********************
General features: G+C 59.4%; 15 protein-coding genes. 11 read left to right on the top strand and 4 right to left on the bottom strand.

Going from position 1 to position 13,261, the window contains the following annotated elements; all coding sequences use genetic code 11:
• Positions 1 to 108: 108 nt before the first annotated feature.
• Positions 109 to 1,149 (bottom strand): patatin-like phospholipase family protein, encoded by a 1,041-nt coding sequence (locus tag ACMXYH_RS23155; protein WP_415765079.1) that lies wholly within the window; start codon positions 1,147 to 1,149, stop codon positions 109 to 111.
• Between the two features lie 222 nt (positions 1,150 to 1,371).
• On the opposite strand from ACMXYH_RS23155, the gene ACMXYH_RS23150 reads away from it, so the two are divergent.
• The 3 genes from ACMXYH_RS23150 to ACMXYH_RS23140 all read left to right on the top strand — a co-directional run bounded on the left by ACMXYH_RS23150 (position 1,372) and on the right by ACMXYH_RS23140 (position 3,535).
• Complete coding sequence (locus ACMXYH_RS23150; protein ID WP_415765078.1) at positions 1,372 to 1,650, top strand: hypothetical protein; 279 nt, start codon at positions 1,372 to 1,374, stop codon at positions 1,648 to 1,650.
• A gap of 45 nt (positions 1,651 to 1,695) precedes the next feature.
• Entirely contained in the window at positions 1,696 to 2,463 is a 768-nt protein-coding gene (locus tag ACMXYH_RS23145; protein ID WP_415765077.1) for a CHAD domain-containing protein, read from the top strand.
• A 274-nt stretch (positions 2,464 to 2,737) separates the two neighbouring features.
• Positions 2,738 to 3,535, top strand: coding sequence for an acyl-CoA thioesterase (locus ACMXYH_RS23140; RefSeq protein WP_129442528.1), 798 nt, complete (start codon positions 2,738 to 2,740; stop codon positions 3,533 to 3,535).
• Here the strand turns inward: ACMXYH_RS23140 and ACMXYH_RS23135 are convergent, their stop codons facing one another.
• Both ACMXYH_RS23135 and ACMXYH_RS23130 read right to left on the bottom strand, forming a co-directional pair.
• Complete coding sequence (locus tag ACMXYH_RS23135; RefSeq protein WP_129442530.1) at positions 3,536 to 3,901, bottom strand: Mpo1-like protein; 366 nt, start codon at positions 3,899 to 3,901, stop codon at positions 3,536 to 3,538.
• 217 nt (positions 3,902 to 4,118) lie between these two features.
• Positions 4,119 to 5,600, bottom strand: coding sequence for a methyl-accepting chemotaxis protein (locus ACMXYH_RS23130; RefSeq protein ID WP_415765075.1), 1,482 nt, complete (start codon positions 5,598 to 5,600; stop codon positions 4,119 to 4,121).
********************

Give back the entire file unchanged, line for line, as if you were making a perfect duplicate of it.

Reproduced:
General features: G+C 59.4%; 15 protein-coding genes. 11 read left to right on the top strand and 4 right to left on the bottom strand.

Going from position 1 to position 13,261, the window contains the following annotated elements; all coding sequences use genetic code 11:
• Positions 1 to 108: 108 nt before the first annotated feature.
• Positions 109 to 1,149 (bottom strand): patatin-like phospholipase family protein, encoded by a 1,041-nt coding sequence (locus tag ACMXYH_RS23155; protein WP_415765079.1) that lies wholly within the window; start codon positions 1,147 to 1,149, stop codon positions 109 to 111.
• Between the two features lie 222 nt (positions 1,150 to 1,371).
• On the opposite strand from ACMXYH_RS23155, the gene ACMXYH_RS23150 reads away from it, so the two are divergent.
• The 3 genes from ACMXYH_RS23150 to ACMXYH_RS23140 all read left to right on the top strand — a co-directional run bounded on the left by ACMXYH_RS23150 (position 1,372) and on the right by ACMXYH_RS23140 (position 3,535).
• Complete coding sequence (locus ACMXYH_RS23150; protein ID WP_415765078.1) at positions 1,372 to 1,650, top strand: hypothetical protein; 279 nt, start codon at positions 1,372 to 1,374, stop codon at positions 1,648 to 1,650.
• A gap of 45 nt (positions 1,651 to 1,695) precedes the next feature.
• Entirely contained in the window at positions 1,696 to 2,463 is a 768-nt protein-coding gene (locus tag ACMXYH_RS23145; protein ID WP_415765077.1) for a CHAD domain-containing protein, read from the top strand.
• A 274-nt stretch (positions 2,464 to 2,737) separates the two neighbouring features.
• Positions 2,738 to 3,535, top strand: coding sequence for an acyl-CoA thioesterase (locus ACMXYH_RS23140; RefSeq protein WP_129442528.1), 798 nt, complete (start codon positions 2,738 to 2,740; stop codon positions 3,533 to 3,535).
• Here the strand turns inward: ACMXYH_RS23140 and ACMXYH_RS23135 are convergent, their stop codons facing one another.
• Both ACMXYH_RS23135 and ACMXYH_RS23130 read right to left on the bottom strand, forming a co-directional pair.
• Complete coding sequence (locus tag ACMXYH_RS23135; RefSeq protein WP_129442530.1) at positions 3,536 to 3,901, bottom strand: Mpo1-like protein; 366 nt, start codon at positions 3,899 to 3,901, stop codon at positions 3,536 to 3,538.
• 217 nt (positions 3,902 to 4,118) lie between these two features.
• Positions 4,119 to 5,600, bottom strand: coding sequence for a methyl-accepting chemotaxis protein (locus ACMXYH_RS23130; RefSeq protein ID WP_415765075.1), 1,482 nt, complete (start codon positions 5,598 to 5,600; stop codon positions 4,119 to 4,121).